A ‘Grave’ Threat for Advisories
Pershing Advisor Solutions’ CEO challenges advisers to diversify their staff — or become irrelevant.
Pershing Advisor Solutions’ CEO challenged advisers to diversify their staffs — or become irrelevant.
LACK OF DIVERSITY WITHIN THE ADVISORY INDUSTRY represents a “grave” threat, according to Pershing Advisor Solutions CEO Mark Tibergien.
“Our talent doesn’t reflect the face of our community, nor does it reflect what I think is important for the continuation of the independent financial adviser movement to address as a crisis,” Tibergien said in a speech at the May NAPFA conference near Seattle.
“To the extent that we do not address what our future is going to look like, what you have created here with NAPFA will become irrelevant in 10 or 15 years. It’s a call to action.”
Tibergien, who runs one of the country’s largest custodians, admitted that a 65-year-old white man is an ironic speaker for this message. He and other presenters at the conference, however, pointed out the sheer numbers highlighting the problem. They also proposed a series of changes they hope will lead to more advisers who are minorities or women.
“We as a society have overcome a lot of the overt sexism that is out there in the workplace. But I do believe that there’s still unconscious bias and gender-role expectations that still exist, most of the time unintentionally,” said Gretchen Halpin, principal of Hewins Financial Advisors in Chicago.
“In the financial services industry, a lot of the leaders of the firms are still from that past generation of thinking,” she said. “And so that unconscious bias comes into play when young women are moving into the workforce.”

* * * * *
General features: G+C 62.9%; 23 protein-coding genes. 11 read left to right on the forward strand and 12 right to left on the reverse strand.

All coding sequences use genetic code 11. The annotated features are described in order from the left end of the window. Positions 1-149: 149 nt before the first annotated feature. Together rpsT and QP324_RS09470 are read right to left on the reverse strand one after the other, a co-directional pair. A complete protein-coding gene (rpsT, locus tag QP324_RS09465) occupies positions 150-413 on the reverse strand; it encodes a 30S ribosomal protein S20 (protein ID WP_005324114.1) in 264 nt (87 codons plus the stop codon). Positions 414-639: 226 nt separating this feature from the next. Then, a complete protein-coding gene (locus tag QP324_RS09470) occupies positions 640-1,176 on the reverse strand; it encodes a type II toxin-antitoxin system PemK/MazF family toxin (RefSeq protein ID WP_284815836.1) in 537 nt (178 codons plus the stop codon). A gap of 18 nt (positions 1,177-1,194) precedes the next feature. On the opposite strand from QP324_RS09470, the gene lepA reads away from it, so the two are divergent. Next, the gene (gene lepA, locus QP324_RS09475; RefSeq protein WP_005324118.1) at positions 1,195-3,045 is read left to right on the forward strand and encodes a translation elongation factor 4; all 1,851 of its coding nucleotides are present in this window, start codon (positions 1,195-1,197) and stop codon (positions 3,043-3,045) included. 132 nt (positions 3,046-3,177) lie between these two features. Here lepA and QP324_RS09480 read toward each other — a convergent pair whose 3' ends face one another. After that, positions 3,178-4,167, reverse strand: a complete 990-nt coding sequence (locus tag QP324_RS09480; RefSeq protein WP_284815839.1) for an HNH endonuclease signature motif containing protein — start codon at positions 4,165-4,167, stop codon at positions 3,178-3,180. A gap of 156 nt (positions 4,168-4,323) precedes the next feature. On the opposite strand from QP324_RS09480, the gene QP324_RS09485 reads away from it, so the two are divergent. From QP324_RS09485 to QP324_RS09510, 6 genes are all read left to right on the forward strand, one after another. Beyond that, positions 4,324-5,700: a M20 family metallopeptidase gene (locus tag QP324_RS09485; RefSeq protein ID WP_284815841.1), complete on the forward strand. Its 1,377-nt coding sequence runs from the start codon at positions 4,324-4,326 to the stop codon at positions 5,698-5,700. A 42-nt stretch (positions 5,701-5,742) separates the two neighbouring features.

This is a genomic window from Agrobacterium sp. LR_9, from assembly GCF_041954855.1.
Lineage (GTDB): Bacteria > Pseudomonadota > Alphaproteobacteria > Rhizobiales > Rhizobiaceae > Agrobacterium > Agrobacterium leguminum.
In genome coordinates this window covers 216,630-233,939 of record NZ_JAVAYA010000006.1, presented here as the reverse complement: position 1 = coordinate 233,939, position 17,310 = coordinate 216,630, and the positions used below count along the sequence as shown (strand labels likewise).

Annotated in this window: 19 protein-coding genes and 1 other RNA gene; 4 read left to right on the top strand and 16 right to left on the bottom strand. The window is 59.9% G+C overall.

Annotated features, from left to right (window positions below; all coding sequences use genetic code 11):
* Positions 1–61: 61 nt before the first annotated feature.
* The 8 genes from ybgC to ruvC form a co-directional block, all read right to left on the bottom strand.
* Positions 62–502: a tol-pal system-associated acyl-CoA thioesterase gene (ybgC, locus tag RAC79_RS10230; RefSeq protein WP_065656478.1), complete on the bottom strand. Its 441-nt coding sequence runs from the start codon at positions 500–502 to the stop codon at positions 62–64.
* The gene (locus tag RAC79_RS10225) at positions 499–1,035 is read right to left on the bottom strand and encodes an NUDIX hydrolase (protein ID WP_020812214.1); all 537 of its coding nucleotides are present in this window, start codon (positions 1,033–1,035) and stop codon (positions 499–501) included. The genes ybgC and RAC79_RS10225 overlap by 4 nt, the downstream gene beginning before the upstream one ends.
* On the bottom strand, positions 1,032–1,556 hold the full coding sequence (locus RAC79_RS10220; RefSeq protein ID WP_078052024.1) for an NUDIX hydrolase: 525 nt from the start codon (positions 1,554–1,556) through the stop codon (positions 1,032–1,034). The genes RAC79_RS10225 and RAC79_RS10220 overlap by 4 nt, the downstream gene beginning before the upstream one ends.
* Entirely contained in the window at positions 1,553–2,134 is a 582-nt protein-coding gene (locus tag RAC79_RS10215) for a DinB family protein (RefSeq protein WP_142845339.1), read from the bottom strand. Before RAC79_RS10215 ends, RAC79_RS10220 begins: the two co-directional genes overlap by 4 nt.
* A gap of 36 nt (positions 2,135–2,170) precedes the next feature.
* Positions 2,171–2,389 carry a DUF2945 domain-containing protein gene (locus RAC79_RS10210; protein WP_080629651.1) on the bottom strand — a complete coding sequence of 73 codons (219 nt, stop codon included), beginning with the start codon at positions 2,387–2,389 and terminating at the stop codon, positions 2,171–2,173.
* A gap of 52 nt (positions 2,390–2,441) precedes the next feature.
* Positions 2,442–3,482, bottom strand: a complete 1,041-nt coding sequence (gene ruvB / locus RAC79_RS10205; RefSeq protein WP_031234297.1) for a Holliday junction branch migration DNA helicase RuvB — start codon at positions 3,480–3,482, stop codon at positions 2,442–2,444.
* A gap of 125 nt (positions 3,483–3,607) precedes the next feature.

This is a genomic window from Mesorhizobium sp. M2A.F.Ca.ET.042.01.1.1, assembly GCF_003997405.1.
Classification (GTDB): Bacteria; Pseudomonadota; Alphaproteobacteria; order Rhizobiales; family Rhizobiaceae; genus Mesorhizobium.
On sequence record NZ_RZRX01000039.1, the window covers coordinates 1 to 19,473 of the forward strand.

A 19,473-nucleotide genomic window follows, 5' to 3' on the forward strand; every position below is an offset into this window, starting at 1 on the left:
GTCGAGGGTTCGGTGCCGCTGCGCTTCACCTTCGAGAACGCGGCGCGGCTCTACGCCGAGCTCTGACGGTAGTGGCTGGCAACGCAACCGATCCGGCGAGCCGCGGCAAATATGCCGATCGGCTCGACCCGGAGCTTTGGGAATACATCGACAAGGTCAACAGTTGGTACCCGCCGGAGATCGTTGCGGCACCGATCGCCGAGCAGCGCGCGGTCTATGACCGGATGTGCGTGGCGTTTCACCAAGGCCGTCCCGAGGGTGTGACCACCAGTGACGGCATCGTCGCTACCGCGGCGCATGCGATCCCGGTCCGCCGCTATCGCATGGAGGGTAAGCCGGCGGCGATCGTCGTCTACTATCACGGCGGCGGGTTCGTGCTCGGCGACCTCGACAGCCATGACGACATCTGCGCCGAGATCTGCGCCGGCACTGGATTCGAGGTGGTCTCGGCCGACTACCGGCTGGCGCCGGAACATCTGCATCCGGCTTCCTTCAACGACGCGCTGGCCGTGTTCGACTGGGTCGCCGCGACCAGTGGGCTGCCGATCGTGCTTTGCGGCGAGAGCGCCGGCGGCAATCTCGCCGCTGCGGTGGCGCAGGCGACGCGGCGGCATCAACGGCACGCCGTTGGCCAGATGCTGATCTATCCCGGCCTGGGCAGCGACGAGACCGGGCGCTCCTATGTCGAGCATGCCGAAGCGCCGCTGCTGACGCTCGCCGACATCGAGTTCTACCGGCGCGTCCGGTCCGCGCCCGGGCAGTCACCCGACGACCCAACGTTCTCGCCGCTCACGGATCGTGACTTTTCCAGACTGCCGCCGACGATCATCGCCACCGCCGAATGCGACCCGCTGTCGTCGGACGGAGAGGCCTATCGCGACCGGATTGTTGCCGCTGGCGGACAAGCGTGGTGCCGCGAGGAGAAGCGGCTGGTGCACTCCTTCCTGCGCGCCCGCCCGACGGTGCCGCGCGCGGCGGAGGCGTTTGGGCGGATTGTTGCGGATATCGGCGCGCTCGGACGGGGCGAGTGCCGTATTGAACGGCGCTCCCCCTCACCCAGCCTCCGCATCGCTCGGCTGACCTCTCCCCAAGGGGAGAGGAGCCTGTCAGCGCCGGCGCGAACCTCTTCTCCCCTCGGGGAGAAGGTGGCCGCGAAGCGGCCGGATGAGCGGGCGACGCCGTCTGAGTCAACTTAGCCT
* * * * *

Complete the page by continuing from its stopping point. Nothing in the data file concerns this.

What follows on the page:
Data display stark gender and racial disparities. Only 8% of advisers at 18 large financial services firms are people of color, according to a SIFMA demographics study.
And just 48,631 advisers out of 310,504 overall — about 16% — are women, according to a study earlier this year by Cerulli Associates. Female advisers earned 80% less in weekly median pay in 2016 than their male colleagues, according to the U.S. Bureau of Labor Statistics.
Forward-looking firms create career paths toward leadership roles for their advisers, Tibergien said. They also need to alter the tone of their recruiting pitches, specifically to correct the idea that advisers are just salespeople, to appeal to millennials and other young people, he argued.
Yet a common misperception among hiring executives remains that not enough women are qualified or want to be advisers, according to Manisha Thakor, the Houston-based director of wealth strategies for women at Buckingham Strategic Wealth and the BAM Alliance.
The growing wealth of women worldwide could force changes at all firms, however. Firms should take a close look at their leadership teams, said Eileen O’connor, CEO of Hemington Wealth Management in Falls Church, Virginia.
“There are not enough women in leadership positions,” O’connor said. “You can do a lot of talking about culture, but I think having women in those positions is what’s going to attract women to the firm.”
Tobias Salinger is an associate editor of Financial Planning, On Wall Street and Bank Investment Consultant. Follow him on Twitter at @Tobysalfp.